In the years since the financial crisis and recession, restaurants have been battered as rising food prices and fewer diners forced well-known chains from Friendly Ice Cream Corp. to Sbarro Inc. into bankruptcy. And while dealmaking in the sector has been on the rebound -- fueled by private equity firms taking advantage of undervalued stocks -- the going has been tough.
But that hasn't stopped two insurance companies -- specifically, two title insurance companies -- from investing in the restaurant industry. Jacksonville, Fla.-based Fidelity National Financial Inc., which already owns 700 restaurants, recently announced plans to buy two steak house chains in Nashville. And in January, Toronto-based Fairfax Financial Holdings Ltd. complete d its purchase of Canadian casual-dining chain operator Prime Restaurants Inc. for C$70 million ($69 million). To win Prime, Fairfax outbid its intended buyer, Cara Operations Ltd., during a go-shop process.
Industry watchers are quick to point out that there are no real synergies between insurers and restaurant chains. Instead, they say, these insurers are simply looking to take advantage of a buyer's market.
That's not easy. "It's a tough, tough market still," says Pepper Hamilton LLP partner Steven London. "[Insurance companies] could be looking at good valuations from a buy-side perspective. I think it's a pure financial play."
And a play that Fidelity National chairman William Foley, 68, knows well. A lawyer by training, Foley has built Fidelity National into the largest title insurance company in the U.S., mostly through M&A. But he also spent most of the '90s running CKE Restaurants Inc., an acquisitive restaurant chain based in Carpinteria, Calif. Fidelity National invested in CKE in 1993, assuming CKE's $23 million in debt in exchange for 3.8 million shares, or a 25% stake. Foley was looking to diversify Fidelity's business and saw CKE as a turnaround play.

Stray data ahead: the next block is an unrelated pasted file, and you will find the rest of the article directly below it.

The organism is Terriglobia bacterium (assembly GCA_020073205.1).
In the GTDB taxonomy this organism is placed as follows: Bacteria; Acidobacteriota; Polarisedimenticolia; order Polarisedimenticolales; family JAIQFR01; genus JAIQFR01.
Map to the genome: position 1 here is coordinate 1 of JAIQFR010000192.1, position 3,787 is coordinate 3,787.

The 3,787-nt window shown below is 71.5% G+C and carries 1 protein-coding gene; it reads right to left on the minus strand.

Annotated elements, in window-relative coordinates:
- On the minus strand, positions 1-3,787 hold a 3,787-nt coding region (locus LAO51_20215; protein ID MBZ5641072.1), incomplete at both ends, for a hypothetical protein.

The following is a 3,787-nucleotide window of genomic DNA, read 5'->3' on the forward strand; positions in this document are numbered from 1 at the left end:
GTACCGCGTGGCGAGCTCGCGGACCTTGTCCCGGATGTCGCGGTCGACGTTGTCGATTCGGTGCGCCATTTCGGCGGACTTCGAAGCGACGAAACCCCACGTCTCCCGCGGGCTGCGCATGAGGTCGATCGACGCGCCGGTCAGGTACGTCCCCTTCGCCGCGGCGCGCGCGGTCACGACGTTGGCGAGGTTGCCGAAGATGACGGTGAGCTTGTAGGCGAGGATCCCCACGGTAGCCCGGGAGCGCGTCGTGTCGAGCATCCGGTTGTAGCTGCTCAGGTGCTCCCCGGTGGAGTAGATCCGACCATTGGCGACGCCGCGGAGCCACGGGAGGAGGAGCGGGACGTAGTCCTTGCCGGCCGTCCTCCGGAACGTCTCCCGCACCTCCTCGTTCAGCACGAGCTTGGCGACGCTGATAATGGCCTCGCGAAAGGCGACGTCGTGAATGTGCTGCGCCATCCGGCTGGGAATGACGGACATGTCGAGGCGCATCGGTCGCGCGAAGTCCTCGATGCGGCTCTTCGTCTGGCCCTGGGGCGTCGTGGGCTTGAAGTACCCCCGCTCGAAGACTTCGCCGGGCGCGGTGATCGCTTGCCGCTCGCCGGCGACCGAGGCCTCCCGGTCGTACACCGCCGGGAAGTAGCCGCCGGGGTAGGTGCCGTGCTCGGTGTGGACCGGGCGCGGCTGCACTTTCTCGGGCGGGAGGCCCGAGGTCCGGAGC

"[Foley] was initially looking to take over the company, CKE, in a hostile transaction, which then became a very cooperative and friendly deal with the founder and principal owner of CKE, Carl Karcher," says Adam Birnbaum, a managing director at New York boutique Grandwood Capital LLC. "He basically rolled up smaller hamburger chains, and now he's pursuing a similar strategy with casual-dining companies."
Foley served as chief executive of CKE from 1995 to 2000 and remained as chairman until 2005. The restaurant chain, which owns Carl's Jr. and Hardee's, was taken private by Apollo Global Management LLC in 2010 for about $1 billion, after it beat out private equity rival Thomas H. Lee Partners LP during a go-shop period.
"CKE did very well until they acquired Hardee's, which was a much tougher turnaround than Carl's Jr. had been," says Paul Huffman, the president of Commodore Advisory Partners LLC, a restaurant-focused boutique in Nashville. "They also acquired a number of different chains, most all of which were sold, spun off or converted. They didn't fit well and were a distraction to the core business, particularly after the Hardee's deal."